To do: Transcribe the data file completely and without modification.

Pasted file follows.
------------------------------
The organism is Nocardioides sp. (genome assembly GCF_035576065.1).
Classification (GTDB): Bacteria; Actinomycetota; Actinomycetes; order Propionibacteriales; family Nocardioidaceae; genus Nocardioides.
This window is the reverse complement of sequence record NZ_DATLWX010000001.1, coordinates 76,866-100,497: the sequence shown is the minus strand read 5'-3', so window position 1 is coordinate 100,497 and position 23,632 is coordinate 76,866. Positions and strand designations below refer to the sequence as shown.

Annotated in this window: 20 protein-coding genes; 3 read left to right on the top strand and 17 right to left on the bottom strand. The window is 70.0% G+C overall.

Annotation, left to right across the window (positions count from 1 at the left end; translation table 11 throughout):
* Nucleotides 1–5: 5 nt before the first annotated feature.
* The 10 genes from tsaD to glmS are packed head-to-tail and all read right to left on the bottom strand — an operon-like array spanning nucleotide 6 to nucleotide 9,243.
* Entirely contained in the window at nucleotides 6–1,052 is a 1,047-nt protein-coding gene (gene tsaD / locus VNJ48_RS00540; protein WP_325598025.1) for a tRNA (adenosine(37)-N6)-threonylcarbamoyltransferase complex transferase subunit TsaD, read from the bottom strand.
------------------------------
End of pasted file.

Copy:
The organism is Nocardioides sp. (genome assembly GCF_035576065.1).
Classification (GTDB): Bacteria; Actinomycetota; Actinomycetes; order Propionibacteriales; family Nocardioidaceae; genus Nocardioides.
This window is the reverse complement of sequence record NZ_DATLWX010000001.1, coordinates 76,866-100,497: the sequence shown is the minus strand read 5'-3', so window position 1 is coordinate 100,497 and position 23,632 is coordinate 76,866. Positions and strand designations below refer to the sequence as shown.

Annotated in this window: 20 protein-coding genes; 3 read left to right on the top strand and 17 right to left on the bottom strand. The window is 70.0% G+C overall.

Annotation, left to right across the window (positions count from 1 at the left end; translation table 11 throughout):
* Nucleotides 1–5: 5 nt before the first annotated feature.
* The 10 genes from tsaD to glmS are packed head-to-tail and all read right to left on the bottom strand — an operon-like array spanning nucleotide 6 to nucleotide 9,243.
* Entirely contained in the window at nucleotides 6–1,052 is a 1,047-nt protein-coding gene (gene tsaD / locus VNJ48_RS00540; protein WP_325598025.1) for a tRNA (adenosine(37)-N6)-threonylcarbamoyltransferase complex transferase subunit TsaD, read from the bottom strand.